Medical Genetics- Intro Flashcards Preview

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Flashcards in Medical Genetics- Intro Deck (24):
1

Berg and Boyer's contributions to genetics

Developed tools that allows scientists to manipulate DNA to more deeply understand their functions and to mass product drugs generated through recombinant technology (i.e.: insulin)

2

Chromosomes

A tightly wound pieces of DNA, house genes

3

Karyotyping

An individual's chromosomes profile can be analyzed using this technique

This process stains metaphase chromosomes with a Geimsa dye that will stain heterochromatin in distinct, AT-rich banding patterns, sometimes referred to as G-bands


The stained chromosomes are then visualized, organized according to size and matched with its chromosome homolog

4

Nondisjunction

Segregation errors in meiosis

Can lead to germ cells carrying too many or two few copies of affected chromosomes

5

What happens if Nondisjunction occurs during meiosis one?

End up with two cells with no chromosomes
And two cells with each cell having two sister chromatids (2 chromosomes in each cell)

6

What if Nondisjunction happens at the end of meiosis 1?

One cell with nothing
One cell with two sister chromatids (same ones)
Two cells normal with one sister chromatids each

7

Turner syndrome

If a germ cell missing a copy of an X chromosome were to fuse with another germ cell carrying it normal X chromosomal content, the result would be a human with a single X chromosome.

8

Where can mutations occur?

Coding region, promoter region, intron-exon junction

9

Recessive allele

When the mutation eliminates or reduces normal activity of the gene, also known as a loss-of-function mutation

Will only result in a specific phenotype or observed trait when the second copy of the gene is also a recessive allele or when no second copy exists

10

Dominant allele

Increased activity of the gene leading to a gain in [toxic] function

11

linked genes

If two genes are very close to each other on the chromosome, they can be inherited together and can only be separated during recombination in meiosos

12

incomplete dominance

each genotype will show a different phenotype because of differences in gene dosage (ie: flower example)

13

Codominant alleles

each allele can contribute to the phenotype regardless of the presence of absence of any other alleles

ie: blood type

14

Incomplete penetrance

a particular genotype does not manifest itself in the expected phenotype 100% of the time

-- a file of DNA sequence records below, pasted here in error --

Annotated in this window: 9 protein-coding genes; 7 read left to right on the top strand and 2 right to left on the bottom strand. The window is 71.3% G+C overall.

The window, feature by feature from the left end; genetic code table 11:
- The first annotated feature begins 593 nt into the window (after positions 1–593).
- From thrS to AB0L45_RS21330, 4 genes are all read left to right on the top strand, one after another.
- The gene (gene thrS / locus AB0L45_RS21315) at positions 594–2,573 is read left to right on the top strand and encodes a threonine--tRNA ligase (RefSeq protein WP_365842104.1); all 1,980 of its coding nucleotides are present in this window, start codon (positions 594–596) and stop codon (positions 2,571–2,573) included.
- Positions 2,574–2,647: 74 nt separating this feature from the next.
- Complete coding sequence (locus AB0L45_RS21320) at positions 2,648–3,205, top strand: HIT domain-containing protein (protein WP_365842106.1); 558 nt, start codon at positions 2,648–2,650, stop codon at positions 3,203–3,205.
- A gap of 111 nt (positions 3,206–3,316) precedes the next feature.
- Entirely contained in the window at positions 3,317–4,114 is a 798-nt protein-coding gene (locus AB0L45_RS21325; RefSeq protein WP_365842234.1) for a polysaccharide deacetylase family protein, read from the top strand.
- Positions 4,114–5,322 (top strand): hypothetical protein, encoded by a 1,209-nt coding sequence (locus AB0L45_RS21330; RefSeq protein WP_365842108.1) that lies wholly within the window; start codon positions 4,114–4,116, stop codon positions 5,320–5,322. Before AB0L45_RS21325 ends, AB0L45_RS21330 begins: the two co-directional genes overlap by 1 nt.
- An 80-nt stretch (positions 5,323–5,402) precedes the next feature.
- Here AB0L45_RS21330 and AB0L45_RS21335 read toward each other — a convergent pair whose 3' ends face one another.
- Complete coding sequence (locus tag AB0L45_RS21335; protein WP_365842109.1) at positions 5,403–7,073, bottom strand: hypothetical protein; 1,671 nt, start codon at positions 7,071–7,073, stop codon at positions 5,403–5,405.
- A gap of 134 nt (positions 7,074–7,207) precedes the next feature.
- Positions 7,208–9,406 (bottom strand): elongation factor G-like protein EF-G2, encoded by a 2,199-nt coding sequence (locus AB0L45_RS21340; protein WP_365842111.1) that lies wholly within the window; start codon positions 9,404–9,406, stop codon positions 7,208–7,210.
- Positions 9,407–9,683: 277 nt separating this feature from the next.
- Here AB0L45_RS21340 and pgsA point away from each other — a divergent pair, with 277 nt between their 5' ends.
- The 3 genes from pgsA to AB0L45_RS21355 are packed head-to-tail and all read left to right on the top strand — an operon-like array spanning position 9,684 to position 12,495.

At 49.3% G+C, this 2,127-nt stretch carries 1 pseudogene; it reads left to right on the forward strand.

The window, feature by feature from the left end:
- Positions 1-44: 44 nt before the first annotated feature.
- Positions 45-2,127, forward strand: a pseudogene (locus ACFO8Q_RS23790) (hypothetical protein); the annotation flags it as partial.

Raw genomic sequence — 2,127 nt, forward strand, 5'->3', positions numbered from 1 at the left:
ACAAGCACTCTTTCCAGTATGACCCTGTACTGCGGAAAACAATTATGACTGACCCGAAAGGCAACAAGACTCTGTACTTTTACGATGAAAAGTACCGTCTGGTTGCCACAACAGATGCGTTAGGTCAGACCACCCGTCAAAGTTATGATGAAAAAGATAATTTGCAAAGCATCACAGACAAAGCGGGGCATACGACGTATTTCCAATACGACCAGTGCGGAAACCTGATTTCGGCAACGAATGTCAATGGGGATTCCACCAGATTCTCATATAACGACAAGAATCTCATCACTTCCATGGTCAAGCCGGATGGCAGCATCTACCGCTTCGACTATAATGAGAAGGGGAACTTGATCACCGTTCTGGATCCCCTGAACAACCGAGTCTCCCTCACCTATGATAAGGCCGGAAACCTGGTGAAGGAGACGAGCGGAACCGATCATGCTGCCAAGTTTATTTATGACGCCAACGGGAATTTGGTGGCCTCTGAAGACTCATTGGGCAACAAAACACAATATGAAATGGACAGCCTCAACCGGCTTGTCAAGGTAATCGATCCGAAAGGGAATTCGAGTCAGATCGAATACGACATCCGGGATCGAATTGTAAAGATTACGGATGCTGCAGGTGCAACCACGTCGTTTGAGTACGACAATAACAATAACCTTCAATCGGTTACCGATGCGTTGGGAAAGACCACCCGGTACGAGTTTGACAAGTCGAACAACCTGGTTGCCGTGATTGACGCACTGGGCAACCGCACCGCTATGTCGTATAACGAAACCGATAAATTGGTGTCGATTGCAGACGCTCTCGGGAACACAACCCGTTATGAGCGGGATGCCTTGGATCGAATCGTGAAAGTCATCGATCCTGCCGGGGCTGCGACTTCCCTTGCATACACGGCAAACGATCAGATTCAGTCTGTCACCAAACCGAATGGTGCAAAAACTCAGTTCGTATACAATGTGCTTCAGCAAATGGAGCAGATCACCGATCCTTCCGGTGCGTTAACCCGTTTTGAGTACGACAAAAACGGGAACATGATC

can be due to either environmental influences or interactions of a particular gene with an individual's genetic background

15

Modifier Loci

alternate genes in the genome that can affect a particular phenotype associated with a different gene

can influence or prevent phenotypic manifestation of a particular genotype

16

Phenocopies

individuals can expose themselves to an environmental factor that phenotypically mimics a condition present in the family

17

Pleiotropy

When many systems are adversely affected by a single genetic defect (b/c genes have multiple functions in various tissues)

18

Multifactorial inheritance

Joint actions of a large number of genes and outside stimulus in a particular phenotype (can produce a spectrum of observed phenotypes)

19

Acetylation of lysines

Histones have lysines, add acetyl group to the tails to neutralize the positive charge on the lysines --> makes chromatin more open because negative DNA backbone not attracted anymore

associated with open conformation

20

Where does methylation occur on DNA?

cytosine residues of CpG dinucleotides

can be found in promoter regions of the genes and are known at CpG islands

21

What is the methylated state associated with?

Closed conformation and gene silencing

22

Can DNA methylation be propagated?

Yes

1) replication
2) maintenance of methylation

23

Imprinting

genes whose expression is determined by the parent that contributed them

The process begins during gamete formation when

in males certain genes are imprinted in developing sperm and
in females, others are imprinted in the developing egg.

All the cells in a resulting child will have the same set of imprinted genes from both its father and its mother EXCEPT for those cells ("germplasm") that are destined to go on to make gametes. All imprints — both maternal and paternal — are erased in them.

24

What happens to methylation during gametogenisis?

methylation marks on promoters are erased --> resets the epigenetic status in germ cells